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Why does my locked Windows XP workstation auto-unlock with the shutdown.exe command when I have unsaved data?


I have been able to reproduce and see my locked workstation being auto-unlocked without supplying my password to unlock it.

I open Notepad and start a typing to have unsaved data.
In the Start->Run window I run Shutdown.exe -r -t 30 to restart my system in 30 seconds.

The shutdown window with the countdown appears.

I lock my workstation.

When the countdown completes.  My system is automatically unlocked for me to save my data.

IS there some registry setting that allows this?
Is this an ExitWindowsEX API issue?

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courion
Asked:
courion
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2 Solutions
 
andossCommented:
You can put a /c in your command which will force the computer to shutdown regardless of if you have a file that needs to be saved.

Not sure that's exactly what your after though.
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beanrodCommented:
An administrative account is required to execute shutdown it will shutdown the PC especially if the /force switch is used. Regardless of user activity
Just some of the variables that can be used... Shutdown by itself will give a
 user 30 seconds to stop it...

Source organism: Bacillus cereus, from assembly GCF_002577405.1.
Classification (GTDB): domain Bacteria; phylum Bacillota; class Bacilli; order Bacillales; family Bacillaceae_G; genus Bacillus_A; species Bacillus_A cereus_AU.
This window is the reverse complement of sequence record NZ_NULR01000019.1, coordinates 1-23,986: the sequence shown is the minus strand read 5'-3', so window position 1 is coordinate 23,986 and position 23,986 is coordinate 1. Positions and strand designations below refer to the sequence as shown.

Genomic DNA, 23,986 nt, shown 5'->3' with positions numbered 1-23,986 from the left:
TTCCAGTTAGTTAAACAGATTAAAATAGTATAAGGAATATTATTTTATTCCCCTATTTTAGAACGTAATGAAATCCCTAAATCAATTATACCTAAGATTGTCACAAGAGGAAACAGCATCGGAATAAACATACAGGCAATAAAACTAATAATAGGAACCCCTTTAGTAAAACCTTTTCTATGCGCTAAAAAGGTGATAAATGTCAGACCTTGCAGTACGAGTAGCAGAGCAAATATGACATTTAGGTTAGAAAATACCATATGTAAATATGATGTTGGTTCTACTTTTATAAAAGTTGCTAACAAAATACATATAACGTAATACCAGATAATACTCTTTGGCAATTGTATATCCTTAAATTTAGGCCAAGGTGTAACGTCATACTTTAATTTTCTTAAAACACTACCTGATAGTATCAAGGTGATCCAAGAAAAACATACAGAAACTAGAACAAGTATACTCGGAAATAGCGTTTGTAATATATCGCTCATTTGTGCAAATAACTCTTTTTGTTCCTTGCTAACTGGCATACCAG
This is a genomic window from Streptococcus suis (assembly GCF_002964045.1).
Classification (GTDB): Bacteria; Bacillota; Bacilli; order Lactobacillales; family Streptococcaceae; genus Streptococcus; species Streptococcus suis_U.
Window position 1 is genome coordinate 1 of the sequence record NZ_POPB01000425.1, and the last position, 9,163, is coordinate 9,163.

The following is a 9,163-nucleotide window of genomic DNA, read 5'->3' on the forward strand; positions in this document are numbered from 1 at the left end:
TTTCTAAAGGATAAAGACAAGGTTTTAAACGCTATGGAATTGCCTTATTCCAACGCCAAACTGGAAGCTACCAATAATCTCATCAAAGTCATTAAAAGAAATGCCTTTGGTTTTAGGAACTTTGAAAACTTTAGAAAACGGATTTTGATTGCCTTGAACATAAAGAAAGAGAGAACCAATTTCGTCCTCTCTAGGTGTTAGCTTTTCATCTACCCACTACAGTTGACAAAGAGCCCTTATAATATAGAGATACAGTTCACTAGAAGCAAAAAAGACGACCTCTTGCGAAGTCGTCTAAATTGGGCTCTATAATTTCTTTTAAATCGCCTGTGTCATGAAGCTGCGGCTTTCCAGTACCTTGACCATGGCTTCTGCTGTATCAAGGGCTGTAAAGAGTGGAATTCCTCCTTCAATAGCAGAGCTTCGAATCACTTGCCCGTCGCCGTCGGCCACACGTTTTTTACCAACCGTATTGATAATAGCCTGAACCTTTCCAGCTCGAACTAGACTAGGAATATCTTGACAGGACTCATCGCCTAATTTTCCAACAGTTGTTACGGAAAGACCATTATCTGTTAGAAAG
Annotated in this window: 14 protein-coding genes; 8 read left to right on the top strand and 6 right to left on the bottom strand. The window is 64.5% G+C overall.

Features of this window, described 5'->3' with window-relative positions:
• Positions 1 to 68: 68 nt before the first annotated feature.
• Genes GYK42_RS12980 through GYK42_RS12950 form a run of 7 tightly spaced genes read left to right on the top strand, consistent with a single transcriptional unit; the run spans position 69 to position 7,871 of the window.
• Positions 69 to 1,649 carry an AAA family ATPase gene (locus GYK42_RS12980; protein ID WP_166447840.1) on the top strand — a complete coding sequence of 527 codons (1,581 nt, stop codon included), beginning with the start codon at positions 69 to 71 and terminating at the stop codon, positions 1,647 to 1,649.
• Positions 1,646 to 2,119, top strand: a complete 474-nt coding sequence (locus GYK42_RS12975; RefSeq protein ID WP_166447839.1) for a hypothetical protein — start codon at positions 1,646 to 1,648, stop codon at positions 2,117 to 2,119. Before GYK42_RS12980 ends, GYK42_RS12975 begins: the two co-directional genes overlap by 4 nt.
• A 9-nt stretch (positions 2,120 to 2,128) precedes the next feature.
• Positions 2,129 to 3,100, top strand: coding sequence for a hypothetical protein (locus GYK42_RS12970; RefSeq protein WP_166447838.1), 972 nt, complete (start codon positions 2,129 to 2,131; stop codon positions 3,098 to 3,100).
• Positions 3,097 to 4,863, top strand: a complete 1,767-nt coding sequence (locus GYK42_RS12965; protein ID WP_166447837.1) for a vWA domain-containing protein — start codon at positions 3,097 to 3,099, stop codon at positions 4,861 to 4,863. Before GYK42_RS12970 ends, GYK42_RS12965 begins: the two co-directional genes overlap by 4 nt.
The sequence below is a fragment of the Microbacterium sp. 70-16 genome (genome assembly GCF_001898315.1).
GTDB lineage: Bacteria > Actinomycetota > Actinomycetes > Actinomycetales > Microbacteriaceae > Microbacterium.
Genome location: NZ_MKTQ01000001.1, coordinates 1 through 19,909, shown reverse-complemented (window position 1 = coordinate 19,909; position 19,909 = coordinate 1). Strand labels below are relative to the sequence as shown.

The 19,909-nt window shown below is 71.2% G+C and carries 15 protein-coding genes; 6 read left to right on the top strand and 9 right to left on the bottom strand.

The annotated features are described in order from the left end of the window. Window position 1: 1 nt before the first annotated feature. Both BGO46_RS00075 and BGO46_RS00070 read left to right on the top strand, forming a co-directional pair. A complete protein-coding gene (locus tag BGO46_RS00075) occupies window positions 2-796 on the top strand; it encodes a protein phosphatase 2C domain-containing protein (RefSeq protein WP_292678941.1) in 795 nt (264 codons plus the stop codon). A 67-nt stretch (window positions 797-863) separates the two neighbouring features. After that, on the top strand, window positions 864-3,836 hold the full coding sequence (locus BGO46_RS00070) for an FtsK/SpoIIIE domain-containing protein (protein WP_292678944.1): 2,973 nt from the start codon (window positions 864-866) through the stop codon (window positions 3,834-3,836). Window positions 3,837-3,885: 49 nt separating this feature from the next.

Usage: shutdown [/i | /l | /s | /r | /g | /a | /p | /h | /e] [/f]
    [/m \\computer][/t xxx][/d [p|u:]xx:yy [/c "comment"]]

    No args    Display help. This is the same as typing /?.
    /?         Display help. This is the same as not typing any options.
    /i         Display the graphical user interface (GUI).
               This must be the first option.
    /l         Log off. This cannot be used with /m or /d options.
    /s         Shutdown the computer.
    /r         Shutdown and restart the computer.
    /g         Shutdown and restart the computer. After the system is
               rebooted, restart any registered applications.
    /a         Abort a system shutdown.
               This can only be used during the time-out period.
    /p         Turn off the local computer with no time-out or warning.
               Can be used with /d and /f options.
    /h         Hibernate the local computer.
               Can be used with the /f option.
    /e         Document the reason for an unexpected shutdown of a computer.
    /m \\computer Specify the target computer.
    /t xxx     Set the time-out period before shutdown to xxx seconds.
               The valid range is 0-315360000 (10 years), with a default of 30.